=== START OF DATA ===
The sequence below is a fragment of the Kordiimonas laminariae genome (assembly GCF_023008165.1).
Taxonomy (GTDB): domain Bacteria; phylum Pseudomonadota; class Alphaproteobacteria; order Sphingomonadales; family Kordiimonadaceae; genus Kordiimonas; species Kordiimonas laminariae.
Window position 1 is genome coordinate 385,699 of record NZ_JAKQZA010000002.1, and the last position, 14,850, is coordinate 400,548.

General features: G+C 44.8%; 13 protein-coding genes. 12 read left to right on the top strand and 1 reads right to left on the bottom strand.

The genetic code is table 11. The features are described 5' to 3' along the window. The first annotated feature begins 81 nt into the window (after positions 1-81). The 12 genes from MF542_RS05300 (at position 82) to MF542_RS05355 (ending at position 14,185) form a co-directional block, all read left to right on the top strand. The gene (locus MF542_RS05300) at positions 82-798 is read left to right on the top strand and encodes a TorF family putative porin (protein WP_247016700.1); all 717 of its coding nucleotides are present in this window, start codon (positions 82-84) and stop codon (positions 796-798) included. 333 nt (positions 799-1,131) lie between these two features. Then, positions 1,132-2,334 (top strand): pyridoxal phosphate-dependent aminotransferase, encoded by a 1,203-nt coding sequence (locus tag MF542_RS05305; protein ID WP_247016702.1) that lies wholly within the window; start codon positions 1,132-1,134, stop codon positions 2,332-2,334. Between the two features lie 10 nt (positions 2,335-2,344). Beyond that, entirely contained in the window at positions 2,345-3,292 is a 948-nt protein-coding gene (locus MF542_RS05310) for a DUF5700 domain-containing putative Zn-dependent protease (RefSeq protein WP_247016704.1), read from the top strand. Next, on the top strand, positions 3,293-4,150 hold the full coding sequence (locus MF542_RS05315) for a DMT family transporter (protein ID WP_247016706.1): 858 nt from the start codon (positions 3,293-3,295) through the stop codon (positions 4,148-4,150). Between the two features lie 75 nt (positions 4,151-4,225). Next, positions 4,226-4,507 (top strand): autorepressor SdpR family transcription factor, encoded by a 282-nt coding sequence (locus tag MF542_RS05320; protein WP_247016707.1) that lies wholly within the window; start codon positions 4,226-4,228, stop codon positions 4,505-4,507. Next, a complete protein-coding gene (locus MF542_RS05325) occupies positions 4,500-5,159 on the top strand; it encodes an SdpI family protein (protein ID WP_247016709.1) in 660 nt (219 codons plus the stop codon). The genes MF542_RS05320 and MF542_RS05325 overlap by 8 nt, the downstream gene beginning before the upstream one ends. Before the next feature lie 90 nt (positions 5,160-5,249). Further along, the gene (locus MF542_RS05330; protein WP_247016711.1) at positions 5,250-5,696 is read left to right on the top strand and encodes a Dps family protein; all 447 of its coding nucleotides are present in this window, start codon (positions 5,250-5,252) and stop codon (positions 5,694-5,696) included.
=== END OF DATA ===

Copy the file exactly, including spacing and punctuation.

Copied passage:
The sequence below is a fragment of the Kordiimonas laminariae genome (assembly GCF_023008165.1).
Taxonomy (GTDB): domain Bacteria; phylum Pseudomonadota; class Alphaproteobacteria; order Sphingomonadales; family Kordiimonadaceae; genus Kordiimonas; species Kordiimonas laminariae.
Window position 1 is genome coordinate 385,699 of record NZ_JAKQZA010000002.1, and the last position, 14,850, is coordinate 400,548.

General features: G+C 44.8%; 13 protein-coding genes. 12 read left to right on the top strand and 1 reads right to left on the bottom strand.

The genetic code is table 11. The features are described 5' to 3' along the window. The first annotated feature begins 81 nt into the window (after positions 1-81). The 12 genes from MF542_RS05300 (at position 82) to MF542_RS05355 (ending at position 14,185) form a co-directional block, all read left to right on the top strand. The gene (locus MF542_RS05300) at positions 82-798 is read left to right on the top strand and encodes a TorF family putative porin (protein WP_247016700.1); all 717 of its coding nucleotides are present in this window, start codon (positions 82-84) and stop codon (positions 796-798) included. 333 nt (positions 799-1,131) lie between these two features. Then, positions 1,132-2,334 (top strand): pyridoxal phosphate-dependent aminotransferase, encoded by a 1,203-nt coding sequence (locus tag MF542_RS05305; protein ID WP_247016702.1) that lies wholly within the window; start codon positions 1,132-1,134, stop codon positions 2,332-2,334. Between the two features lie 10 nt (positions 2,335-2,344). Beyond that, entirely contained in the window at positions 2,345-3,292 is a 948-nt protein-coding gene (locus MF542_RS05310) for a DUF5700 domain-containing putative Zn-dependent protease (RefSeq protein WP_247016704.1), read from the top strand. Next, on the top strand, positions 3,293-4,150 hold the full coding sequence (locus MF542_RS05315) for a DMT family transporter (protein ID WP_247016706.1): 858 nt from the start codon (positions 3,293-3,295) through the stop codon (positions 4,148-4,150). Between the two features lie 75 nt (positions 4,151-4,225). Next, positions 4,226-4,507 (top strand): autorepressor SdpR family transcription factor, encoded by a 282-nt coding sequence (locus tag MF542_RS05320; protein WP_247016707.1) that lies wholly within the window; start codon positions 4,226-4,228, stop codon positions 4,505-4,507. Next, a complete protein-coding gene (locus MF542_RS05325) occupies positions 4,500-5,159 on the top strand; it encodes an SdpI family protein (protein ID WP_247016709.1) in 660 nt (219 codons plus the stop codon). The genes MF542_RS05320 and MF542_RS05325 overlap by 8 nt, the downstream gene beginning before the upstream one ends. Before the next feature lie 90 nt (positions 5,160-5,249). Further along, the gene (locus MF542_RS05330; protein WP_247016711.1) at positions 5,250-5,696 is read left to right on the top strand and encodes a Dps family protein; all 447 of its coding nucleotides are present in this window, start codon (positions 5,250-5,252) and stop codon (positions 5,694-5,696) included.